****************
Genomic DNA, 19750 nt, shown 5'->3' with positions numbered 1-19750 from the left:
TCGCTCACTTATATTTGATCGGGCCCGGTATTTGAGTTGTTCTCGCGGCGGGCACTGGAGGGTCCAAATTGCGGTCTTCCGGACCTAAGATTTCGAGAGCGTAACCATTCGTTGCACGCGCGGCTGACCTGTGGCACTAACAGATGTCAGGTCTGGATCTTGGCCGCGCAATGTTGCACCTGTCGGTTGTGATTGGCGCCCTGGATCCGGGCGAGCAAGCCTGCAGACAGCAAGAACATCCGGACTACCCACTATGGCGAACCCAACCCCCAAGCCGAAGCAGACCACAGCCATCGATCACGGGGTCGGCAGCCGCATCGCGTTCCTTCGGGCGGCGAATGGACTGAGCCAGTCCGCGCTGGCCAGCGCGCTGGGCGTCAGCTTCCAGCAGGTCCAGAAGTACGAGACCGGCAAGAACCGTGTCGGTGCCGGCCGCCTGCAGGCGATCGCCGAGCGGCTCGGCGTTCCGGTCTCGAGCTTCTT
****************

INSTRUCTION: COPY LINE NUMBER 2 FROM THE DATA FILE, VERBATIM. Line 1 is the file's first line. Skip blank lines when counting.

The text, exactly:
TCGCTCACTTATATTTGATCGGGCCCGGTATTTGAGTTGTTCTCGCGGCGGGCACTGGAGGGTCCAAATTGCGGTCTTCCGGACCTAAGATTTCGAGAGCGTAACCATTCGTTGCACGCGCGGCTGACCTGTGGCACTAACAGATGTCAGGTCTGGATCTTGGCCGCGCAATGTTGCACCTGTCGGTTGTGATTGGCGCCCTGGATCCGGGCGAGCAAGCCTGCAGACAGCAAGAACATCCGGACTACCCACTATGGCGAACCCAACCCCCAAGCCGAAGCAGACCACAGCCATCGATCACGGGGTCGGCAGCCGCATCGCGTTCCTTCGGGCGGCGAATGGACTGAGCCAGTCCGCGCTGGCCAGCGCGCTGGGCGTCAGCTTCCAGCAGGTCCAGAAGTACGAGACCGGCAAGAACCGTGTCGGTGCCGGCCGCCTGCAGGCGATCGCCGAGCGGCTCGGCGTTCCGGTCTCGAGCTTCTT